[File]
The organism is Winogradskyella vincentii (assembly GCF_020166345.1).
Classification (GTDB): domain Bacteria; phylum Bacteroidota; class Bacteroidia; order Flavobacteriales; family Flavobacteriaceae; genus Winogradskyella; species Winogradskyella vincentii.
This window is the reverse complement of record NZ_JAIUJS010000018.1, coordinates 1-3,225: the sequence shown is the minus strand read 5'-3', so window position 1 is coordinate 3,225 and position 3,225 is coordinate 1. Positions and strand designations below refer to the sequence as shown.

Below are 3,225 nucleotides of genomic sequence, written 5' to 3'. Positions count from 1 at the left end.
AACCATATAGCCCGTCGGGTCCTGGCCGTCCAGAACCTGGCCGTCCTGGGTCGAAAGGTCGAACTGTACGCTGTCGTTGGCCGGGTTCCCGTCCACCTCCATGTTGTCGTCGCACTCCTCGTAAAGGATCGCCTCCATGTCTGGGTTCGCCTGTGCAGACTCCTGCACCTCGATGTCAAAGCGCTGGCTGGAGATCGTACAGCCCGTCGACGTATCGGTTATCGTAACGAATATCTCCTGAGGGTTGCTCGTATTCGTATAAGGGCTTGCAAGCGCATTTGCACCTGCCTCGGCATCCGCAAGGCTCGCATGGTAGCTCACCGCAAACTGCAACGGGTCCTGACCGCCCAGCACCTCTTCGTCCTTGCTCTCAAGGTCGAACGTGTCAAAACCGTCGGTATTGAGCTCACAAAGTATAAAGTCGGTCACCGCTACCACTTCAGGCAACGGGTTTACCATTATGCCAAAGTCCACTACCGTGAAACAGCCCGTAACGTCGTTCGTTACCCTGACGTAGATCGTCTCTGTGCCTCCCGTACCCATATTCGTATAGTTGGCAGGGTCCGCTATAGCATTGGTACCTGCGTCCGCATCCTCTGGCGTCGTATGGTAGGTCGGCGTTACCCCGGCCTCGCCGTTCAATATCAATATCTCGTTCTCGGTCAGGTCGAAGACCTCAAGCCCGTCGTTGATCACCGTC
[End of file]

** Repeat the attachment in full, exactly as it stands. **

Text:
The organism is Winogradskyella vincentii (assembly GCF_020166345.1).
Classification (GTDB): domain Bacteria; phylum Bacteroidota; class Bacteroidia; order Flavobacteriales; family Flavobacteriaceae; genus Winogradskyella; species Winogradskyella vincentii.
This window is the reverse complement of record NZ_JAIUJS010000018.1, coordinates 1-3,225: the sequence shown is the minus strand read 5'-3', so window position 1 is coordinate 3,225 and position 3,225 is coordinate 1. Positions and strand designations below refer to the sequence as shown.

Below are 3,225 nucleotides of genomic sequence, written 5' to 3'. Positions count from 1 at the left end.
AACCATATAGCCCGTCGGGTCCTGGCCGTCCAGAACCTGGCCGTCCTGGGTCGAAAGGTCGAACTGTACGCTGTCGTTGGCCGGGTTCCCGTCCACCTCCATGTTGTCGTCGCACTCCTCGTAAAGGATCGCCTCCATGTCTGGGTTCGCCTGTGCAGACTCCTGCACCTCGATGTCAAAGCGCTGGCTGGAGATCGTACAGCCCGTCGACGTATCGGTTATCGTAACGAATATCTCCTGAGGGTTGCTCGTATTCGTATAAGGGCTTGCAAGCGCATTTGCACCTGCCTCGGCATCCGCAAGGCTCGCATGGTAGCTCACCGCAAACTGCAACGGGTCCTGACCGCCCAGCACCTCTTCGTCCTTGCTCTCAAGGTCGAACGTGTCAAAACCGTCGGTATTGAGCTCACAAAGTATAAAGTCGGTCACCGCTACCACTTCAGGCAACGGGTTTACCATTATGCCAAAGTCCACTACCGTGAAACAGCCCGTAACGTCGTTCGTTACCCTGACGTAGATCGTCTCTGTGCCTCCCGTACCCATATTCGTATAGTTGGCAGGGTCCGCTATAGCATTGGTACCTGCGTCCGCATCCTCTGGCGTCGTATGGTAGGTCGGCGTTACCCCGGCCTCGCCGTTCAATATCAATATCTCGTTCTCGGTCAGGTCGAAGACCTCAAGCCCGTCGTTGATCACCGTC